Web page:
Dan Bernstein aka djb writes brilliant software. He has a reputation for being a little difficult but his software is really, really well written and some of the most secure code out there. I used qmail for a long time, and I still think that it is hands down the best choice for an outgoing mail relay, particularly if you need to process large volumes of mail (it’s not flexible enough for my taste to be a good incoming mail router these days – too many smart tricks are necessary to deal with spam).
However, I still swear by djbdns, which does all that I need my nameservers to do, without all the bloat and history of security issues that come with Bind (though admittedly bind 9 is a heck of a lot better than its predecessors when it comes to being secure).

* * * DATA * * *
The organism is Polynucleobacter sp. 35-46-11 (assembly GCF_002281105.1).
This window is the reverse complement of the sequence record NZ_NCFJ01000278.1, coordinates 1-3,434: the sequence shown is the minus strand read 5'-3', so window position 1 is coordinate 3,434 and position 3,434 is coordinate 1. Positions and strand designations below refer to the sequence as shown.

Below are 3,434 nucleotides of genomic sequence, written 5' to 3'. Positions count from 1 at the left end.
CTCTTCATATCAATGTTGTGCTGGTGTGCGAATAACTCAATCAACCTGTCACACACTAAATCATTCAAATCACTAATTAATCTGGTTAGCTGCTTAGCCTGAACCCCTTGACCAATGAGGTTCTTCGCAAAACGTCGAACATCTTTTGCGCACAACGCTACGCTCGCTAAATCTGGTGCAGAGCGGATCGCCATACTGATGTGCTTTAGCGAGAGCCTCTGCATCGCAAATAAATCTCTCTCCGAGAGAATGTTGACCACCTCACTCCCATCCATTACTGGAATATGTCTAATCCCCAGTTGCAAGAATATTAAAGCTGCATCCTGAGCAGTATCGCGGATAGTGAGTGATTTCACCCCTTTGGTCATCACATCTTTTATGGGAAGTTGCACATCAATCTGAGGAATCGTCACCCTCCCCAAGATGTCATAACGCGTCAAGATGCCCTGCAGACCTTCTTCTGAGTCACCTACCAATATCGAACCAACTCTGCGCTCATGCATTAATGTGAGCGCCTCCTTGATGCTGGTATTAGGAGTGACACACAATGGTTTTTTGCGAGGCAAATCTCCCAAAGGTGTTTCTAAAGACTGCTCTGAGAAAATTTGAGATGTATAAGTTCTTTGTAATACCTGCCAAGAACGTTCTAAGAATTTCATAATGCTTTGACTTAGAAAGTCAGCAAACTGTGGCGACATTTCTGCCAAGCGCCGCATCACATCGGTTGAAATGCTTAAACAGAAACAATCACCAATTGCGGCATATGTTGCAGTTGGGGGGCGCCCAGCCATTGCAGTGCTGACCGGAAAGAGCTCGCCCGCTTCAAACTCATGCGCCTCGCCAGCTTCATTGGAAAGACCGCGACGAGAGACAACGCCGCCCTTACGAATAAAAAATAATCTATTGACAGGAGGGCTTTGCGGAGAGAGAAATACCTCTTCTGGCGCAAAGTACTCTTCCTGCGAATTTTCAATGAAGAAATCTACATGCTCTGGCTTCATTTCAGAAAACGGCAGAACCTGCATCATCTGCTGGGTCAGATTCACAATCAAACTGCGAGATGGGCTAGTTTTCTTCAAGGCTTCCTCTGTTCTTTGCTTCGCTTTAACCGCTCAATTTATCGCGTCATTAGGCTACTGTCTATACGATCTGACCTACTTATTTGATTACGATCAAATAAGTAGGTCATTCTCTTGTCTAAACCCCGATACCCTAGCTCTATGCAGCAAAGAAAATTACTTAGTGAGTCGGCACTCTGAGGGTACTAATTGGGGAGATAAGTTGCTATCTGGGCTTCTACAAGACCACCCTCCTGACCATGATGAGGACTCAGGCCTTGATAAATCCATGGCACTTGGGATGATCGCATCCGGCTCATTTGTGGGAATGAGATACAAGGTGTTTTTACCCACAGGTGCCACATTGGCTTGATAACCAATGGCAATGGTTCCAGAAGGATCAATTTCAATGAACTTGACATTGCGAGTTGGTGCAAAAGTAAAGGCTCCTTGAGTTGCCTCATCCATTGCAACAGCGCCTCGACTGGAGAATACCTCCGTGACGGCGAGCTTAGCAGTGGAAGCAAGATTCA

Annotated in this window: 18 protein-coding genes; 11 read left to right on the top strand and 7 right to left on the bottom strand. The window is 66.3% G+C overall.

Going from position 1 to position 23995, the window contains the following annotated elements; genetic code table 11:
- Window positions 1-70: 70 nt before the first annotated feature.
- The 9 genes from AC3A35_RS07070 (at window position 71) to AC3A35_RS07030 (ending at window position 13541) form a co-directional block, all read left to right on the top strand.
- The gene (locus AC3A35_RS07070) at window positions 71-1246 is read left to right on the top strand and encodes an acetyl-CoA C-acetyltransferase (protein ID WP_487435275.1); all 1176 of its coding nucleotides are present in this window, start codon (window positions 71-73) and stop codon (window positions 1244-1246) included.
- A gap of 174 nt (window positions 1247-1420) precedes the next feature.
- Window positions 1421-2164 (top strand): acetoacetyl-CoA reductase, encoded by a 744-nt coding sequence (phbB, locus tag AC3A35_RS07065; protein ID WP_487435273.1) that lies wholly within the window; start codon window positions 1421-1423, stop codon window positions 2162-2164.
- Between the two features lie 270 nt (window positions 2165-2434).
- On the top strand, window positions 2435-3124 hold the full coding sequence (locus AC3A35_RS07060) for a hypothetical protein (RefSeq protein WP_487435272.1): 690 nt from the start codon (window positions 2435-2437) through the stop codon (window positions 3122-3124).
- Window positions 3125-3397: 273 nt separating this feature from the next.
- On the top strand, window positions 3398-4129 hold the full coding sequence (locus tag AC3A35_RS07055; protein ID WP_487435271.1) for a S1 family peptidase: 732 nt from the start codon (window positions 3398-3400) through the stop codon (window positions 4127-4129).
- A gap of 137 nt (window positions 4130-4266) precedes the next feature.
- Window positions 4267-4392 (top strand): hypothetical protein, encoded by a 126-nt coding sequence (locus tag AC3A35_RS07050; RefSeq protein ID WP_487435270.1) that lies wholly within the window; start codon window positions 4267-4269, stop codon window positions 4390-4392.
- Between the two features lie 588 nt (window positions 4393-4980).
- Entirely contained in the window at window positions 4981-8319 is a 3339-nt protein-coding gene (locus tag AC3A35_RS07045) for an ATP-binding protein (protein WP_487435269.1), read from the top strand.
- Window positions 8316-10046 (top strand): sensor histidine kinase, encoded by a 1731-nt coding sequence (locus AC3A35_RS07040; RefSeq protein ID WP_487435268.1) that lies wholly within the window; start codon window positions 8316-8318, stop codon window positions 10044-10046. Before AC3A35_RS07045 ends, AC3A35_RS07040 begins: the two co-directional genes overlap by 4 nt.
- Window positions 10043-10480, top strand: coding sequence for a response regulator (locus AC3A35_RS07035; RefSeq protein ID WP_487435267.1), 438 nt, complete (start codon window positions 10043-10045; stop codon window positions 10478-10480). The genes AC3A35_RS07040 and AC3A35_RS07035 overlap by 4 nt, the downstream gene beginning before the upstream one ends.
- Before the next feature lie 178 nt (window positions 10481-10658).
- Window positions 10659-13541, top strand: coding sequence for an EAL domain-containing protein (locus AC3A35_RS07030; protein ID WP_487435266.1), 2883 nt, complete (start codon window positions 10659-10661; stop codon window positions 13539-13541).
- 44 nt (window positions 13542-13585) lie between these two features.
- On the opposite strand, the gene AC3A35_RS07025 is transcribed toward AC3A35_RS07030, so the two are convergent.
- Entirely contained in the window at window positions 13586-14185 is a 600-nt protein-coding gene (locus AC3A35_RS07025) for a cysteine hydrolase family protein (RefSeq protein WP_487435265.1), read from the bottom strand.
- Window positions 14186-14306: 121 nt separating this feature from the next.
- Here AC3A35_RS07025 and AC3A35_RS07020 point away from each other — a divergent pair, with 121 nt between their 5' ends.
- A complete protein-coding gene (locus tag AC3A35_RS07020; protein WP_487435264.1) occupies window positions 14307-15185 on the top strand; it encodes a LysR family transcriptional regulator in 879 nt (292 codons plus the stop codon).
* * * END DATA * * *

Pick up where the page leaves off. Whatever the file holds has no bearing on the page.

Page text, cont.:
From my perspective, the biggest problem with djb’s software has been the licensing. Djb did not put his software under a standard free software license; he rolled his own license(s) that were not entirely compatible with free software. See a copy of the djb distributors page from August 2007 for more details.
So what’s the news? Djb has announced that he is to release all his software into the public domain (video). The qmail distribution page has already been updated, stating that qmail has been put into the public domain (compare with a copy from last August at archive.org).
I hope the main djb distribution page gets updated soon; I can’t wait to see djbdns, daemontools and the like officially packaged in Debian. Thank you, Dan!
UPDATE 2008-01-02: Dan’s distributors page has now been updated; daemontools, djbdns, primegen and ucspi-tcp are now all listed as public domain software.